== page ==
By Logan Langlois

NASHVILLE, TN  —  Joshua Lipscomb, known by most by his stage name Sir Joshua Black, has recently been opening up regarding the details of his $450,000 settlement following his lawsuit against the Nashville Fire Department. 

Joshua Lipscomb

He filed the suit after what he claims were attempts to suppress his first amendment right to freedom of speech, in the form of a 16-day suspension as punishment for a tweet he made criticizing Nashville City Council. The suspension came even though none of his social media accounts identified him as a member of the Nashville Fire Department and all tweets were made under his stage name, a fact that would in the end become a key piece of evidence in winning Black his lawsuit. 

As a comedian who strives to be politically and socially conscious, Black often speaks with “friends and activists” such as the Black Nashville Assembly, Gideon’s Army, the Equity Alliance, and Democratic Socialists of America. 

“I told myself ‘I would love to be an activist,’ but I don’t think that’s healthy. I think it’s noble, and we need them. But … dealin’ with America’s racism on a daily basis, I cannot do that every day. It’s just too sad, it’s never-ending, it’s overwhelming.”

Instead, he strives to be a voice that “props up and protects other activists,” which is why when Black’s activist friends began encouraging him to research a since-passed proposition for new license plate scanners in Nashville, he did. 

“The problem is their putting these license plate readers in the … ‘busiest parts of town,’” Black explained. “The ‘busiest parts of town’ is where all the Black and Brown people are. The poorest parts of town, that have the least amount of resources, the least amount of education, the least amount of job opportunities … who need the city’s help … they just need a livable wage. Instead of helping these people … what someone proposed to do is, ‘let’s lock more of them up.’”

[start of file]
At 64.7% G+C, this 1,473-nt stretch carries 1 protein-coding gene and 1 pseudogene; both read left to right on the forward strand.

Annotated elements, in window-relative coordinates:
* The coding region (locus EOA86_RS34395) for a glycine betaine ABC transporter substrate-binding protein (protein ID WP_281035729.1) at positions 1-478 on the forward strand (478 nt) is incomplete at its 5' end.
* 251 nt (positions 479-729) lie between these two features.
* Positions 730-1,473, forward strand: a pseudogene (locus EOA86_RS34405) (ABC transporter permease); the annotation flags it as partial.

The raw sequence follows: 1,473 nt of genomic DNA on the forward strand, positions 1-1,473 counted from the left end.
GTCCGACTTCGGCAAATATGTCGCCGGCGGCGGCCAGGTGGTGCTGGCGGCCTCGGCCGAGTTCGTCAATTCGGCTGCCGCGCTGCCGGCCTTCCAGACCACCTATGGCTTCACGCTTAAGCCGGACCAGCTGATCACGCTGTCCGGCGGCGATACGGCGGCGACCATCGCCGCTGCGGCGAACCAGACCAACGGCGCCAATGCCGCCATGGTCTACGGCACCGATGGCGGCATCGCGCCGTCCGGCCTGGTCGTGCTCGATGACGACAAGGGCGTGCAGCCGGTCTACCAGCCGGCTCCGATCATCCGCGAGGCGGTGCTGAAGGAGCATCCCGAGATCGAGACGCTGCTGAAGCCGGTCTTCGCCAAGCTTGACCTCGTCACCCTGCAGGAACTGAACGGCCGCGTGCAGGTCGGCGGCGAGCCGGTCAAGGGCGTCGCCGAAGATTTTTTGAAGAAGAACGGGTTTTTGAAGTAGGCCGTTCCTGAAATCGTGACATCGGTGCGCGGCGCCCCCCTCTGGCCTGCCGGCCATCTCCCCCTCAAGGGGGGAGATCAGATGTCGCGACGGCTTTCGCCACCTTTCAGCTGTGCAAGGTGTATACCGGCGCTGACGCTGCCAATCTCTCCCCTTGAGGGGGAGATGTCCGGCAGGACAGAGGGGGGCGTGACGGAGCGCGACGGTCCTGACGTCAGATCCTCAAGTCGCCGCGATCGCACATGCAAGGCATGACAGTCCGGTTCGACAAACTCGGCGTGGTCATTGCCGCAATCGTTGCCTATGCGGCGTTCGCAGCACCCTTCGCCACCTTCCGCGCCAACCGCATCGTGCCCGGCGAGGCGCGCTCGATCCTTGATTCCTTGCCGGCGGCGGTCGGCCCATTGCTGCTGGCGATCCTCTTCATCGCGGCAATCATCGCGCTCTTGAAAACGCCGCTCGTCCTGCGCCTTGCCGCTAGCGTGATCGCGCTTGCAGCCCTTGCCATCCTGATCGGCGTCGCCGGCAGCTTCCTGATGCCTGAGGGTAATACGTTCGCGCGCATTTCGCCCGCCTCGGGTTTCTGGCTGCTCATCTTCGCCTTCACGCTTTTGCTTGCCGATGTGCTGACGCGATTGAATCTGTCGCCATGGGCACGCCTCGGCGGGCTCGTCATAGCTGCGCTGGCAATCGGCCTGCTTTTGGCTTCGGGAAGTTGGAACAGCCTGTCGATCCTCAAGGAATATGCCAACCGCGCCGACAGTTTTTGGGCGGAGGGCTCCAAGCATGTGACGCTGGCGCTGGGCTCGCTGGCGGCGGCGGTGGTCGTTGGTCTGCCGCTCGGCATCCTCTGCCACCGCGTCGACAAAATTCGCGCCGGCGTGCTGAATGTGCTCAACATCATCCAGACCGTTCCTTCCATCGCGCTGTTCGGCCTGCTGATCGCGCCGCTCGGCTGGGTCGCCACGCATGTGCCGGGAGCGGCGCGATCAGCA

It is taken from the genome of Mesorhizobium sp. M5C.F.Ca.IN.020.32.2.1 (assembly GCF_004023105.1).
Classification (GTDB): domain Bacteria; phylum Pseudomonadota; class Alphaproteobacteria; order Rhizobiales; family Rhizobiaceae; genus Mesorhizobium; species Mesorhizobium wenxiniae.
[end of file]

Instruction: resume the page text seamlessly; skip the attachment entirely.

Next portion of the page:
This led to him posting the tweet:

“I hate feeding into the illusion that America’s government and existence is legitimate so I’m no fan of voting. But the majority of Nashville City Council is white supremacists. I know it’s boring, but millennials HAVE to start caring about local elections. These folk want us dead.”

Soon after, Black said the owner of online news media Scoop Nashville, Jason Steen, sent the tweets to the Nashville Fire Department advocating for Black’s punishment, something he didn’t learn until the discovery session following his lawsuit. Black claims that this could be fueled by a personal vendetta against him following Black releasing a video previously criticizing Steen’s description of female Black Nashvillian social activists as “bitches.” 

Joshua said he always believed he was hated within the fire department and was proven right after further revelations in discovery. One of those revelations was that ten of his fellow firefighters called the department to request disciplinary action following an interview he did with Billboard, where he expressed never feeling welcomed by country music as a Black man. Black stated also found out that the fire department’s HR representative, Jamie Summers, closely monitored his accounts since 2020, while asking Metro lawyers, who were also participating in the monitoring if he could be fired. 

Black said that winning his case felt like a major personal and public victory and that he’s proud he was able to show the citizens of Nashville they can speak their minds for public good without being suppressed by bigotry. Additional info regarding Sir Joshua Black can be found on his personal website sirjoshuablack.com, and all social media under @sirjoshuablack.